Fr. Lawrence Jagdfeld, O.F.M., Administrator
Both Scripture readings for today's Mass are difficult. From the Book of Judges we read of what appears to be a human sacrifice made as an act of thanksgiving to God for delivering the enemy into the hands of Jephthah. The Gospel reading offers us the man who is invited to the wedding feast but is thrown out because he doesn't come wearing a wedding garment.
We are shaken to the core by the notion that Jephthah would offer his daughter as a human sacrifice. This incident reminds us, however, of the story of Abraham and Isaac. Abraham was prepared to offer Isaac as a human sacrifice because he believed that God was asking it of him. We breathe a sigh of relief when an angel stays Abraham's hand from slaughtering Isaac. There is not sigh of relief in the story of Jephthah. If you google the words "Jephthah's Vow," you will find page after page of Bible commentators who offer their take on the story. There are those who maintain that Jephthah did not, in fact, offer his daughter as a sacrifice but merely prevented her from having children, thus killing off his own memory. However, there are also those who try to illustrate that Jephthah lived among people who regularly offered human sacrifices, that such an act would have been culturally acceptable though humanly abhorrent. What lesson can we learn from this passage? Why does the Church even use it in the liturgy?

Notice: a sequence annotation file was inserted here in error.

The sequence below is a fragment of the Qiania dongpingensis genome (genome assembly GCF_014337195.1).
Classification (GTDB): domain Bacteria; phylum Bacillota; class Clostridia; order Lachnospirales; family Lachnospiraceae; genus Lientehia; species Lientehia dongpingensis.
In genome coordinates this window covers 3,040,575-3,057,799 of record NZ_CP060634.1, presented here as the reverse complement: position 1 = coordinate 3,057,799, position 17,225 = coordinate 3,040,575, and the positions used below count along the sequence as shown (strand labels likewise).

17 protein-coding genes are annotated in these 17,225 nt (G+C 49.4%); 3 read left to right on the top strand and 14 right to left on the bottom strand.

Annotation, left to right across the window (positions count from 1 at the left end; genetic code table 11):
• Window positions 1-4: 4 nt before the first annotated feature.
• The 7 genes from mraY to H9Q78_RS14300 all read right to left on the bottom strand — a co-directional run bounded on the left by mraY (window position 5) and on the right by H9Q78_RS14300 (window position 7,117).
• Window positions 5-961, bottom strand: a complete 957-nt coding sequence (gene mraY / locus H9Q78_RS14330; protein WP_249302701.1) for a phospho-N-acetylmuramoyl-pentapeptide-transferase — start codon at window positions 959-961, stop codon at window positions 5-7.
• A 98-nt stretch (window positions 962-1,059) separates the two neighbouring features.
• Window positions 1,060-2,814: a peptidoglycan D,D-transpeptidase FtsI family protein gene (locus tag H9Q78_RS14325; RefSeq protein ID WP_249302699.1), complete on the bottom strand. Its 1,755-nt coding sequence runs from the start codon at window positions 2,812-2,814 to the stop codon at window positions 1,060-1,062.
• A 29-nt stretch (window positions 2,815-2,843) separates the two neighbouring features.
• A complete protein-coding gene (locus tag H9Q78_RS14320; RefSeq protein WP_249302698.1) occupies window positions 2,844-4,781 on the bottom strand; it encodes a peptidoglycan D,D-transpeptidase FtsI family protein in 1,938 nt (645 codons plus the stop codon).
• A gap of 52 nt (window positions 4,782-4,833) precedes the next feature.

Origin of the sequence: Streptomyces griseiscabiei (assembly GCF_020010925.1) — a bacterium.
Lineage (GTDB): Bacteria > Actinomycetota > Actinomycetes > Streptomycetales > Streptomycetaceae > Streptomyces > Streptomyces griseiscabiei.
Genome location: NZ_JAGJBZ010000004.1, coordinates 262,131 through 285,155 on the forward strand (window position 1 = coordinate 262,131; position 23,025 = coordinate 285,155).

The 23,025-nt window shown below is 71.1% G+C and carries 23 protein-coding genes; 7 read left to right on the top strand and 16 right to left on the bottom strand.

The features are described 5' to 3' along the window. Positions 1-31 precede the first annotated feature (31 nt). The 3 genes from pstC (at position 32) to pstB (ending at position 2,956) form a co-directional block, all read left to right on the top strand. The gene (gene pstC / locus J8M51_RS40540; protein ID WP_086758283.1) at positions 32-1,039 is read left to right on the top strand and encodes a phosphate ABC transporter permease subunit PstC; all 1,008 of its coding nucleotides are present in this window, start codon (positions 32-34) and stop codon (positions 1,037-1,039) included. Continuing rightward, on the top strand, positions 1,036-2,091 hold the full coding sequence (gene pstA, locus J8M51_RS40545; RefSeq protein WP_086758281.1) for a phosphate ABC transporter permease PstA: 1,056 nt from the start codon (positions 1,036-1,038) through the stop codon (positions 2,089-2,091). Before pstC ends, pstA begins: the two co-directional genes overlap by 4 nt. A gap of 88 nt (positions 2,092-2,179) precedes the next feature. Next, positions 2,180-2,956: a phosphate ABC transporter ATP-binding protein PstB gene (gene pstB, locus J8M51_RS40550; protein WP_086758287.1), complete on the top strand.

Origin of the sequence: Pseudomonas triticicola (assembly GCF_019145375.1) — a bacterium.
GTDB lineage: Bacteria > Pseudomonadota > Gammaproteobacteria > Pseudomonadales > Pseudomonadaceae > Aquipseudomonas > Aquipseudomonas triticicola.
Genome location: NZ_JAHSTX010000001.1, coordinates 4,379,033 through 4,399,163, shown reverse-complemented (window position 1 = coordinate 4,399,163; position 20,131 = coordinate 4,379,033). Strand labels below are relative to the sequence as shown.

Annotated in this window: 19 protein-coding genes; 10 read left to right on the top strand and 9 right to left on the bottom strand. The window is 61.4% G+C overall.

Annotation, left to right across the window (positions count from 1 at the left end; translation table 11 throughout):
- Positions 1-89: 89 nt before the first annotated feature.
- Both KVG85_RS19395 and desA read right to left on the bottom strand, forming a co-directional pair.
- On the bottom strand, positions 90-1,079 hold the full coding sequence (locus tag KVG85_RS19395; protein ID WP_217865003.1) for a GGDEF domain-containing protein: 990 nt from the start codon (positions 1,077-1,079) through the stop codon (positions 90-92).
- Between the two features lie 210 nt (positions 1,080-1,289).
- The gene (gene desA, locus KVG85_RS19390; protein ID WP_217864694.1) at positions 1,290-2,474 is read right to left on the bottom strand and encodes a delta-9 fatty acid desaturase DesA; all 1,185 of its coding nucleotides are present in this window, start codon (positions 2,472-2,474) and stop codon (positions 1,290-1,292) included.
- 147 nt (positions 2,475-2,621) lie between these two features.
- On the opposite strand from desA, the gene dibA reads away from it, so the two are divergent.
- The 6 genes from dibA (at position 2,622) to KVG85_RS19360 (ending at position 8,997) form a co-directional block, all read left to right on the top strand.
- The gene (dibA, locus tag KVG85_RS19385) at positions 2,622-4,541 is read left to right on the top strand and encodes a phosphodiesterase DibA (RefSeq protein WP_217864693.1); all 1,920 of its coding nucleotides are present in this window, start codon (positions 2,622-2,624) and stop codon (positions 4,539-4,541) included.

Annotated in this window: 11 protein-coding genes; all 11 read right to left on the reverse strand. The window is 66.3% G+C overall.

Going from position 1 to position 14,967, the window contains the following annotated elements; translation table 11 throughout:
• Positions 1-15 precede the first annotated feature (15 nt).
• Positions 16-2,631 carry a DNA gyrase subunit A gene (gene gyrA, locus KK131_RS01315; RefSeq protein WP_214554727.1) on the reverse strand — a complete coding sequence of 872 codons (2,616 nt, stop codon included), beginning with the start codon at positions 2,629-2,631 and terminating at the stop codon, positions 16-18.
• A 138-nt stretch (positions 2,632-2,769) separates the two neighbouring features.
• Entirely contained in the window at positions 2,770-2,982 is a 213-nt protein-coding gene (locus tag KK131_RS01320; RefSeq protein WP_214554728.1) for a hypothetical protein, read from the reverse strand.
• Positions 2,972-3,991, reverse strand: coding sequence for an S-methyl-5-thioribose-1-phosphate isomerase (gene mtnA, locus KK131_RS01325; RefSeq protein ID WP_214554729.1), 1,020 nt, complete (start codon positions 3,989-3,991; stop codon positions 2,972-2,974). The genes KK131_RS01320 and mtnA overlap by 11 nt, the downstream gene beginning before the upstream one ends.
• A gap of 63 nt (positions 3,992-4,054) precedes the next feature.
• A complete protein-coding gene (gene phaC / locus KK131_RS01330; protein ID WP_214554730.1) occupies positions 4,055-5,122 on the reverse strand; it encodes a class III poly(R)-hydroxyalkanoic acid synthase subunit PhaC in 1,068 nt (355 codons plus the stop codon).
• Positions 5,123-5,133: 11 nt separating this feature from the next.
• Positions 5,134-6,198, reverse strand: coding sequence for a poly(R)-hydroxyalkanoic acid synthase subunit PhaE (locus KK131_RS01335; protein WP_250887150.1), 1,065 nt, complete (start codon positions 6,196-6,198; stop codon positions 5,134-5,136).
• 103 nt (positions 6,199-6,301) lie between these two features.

Then there is the case of the king who orders his servants to bring in all manner of people for his son's wedding banquet. When he comes upon one of those rounded up by the servants and sees that he has no wedding garment, he has him thrown out. It seems a rather unfeeling response to someone who wasn't on the original guest list. What lesson does this teach?
First of all, we have to remember that the Scriptures spring out of human experience. As such they are documents that reflect cultural, sociological, and historical realities that are different than ours. In the case of Jephthah, the lesson we can derive from his story is that it does not pay to make wild promises to God in the hopes of gaining God's favor. Such bargaining is completely out of place. Jesus taught us this by his simple prayer in the Garden of Gethsemane which can be reduced to, "Please remove this cup; but if I must drink it, your will be done."
Secondly, the man without a wedding garment was asked to explain himself, but he was "reduced to silence." Again, this response to the king's question is out of place. The man should have explained his difficulty and begged the mercy of the king, begged to be forgiven.
While both instances don't exactly sit well with our human experience, our culture, our social structure, both stories illustrate that our relationship with God must be one of openness and honesty, remembering who we are and who God is.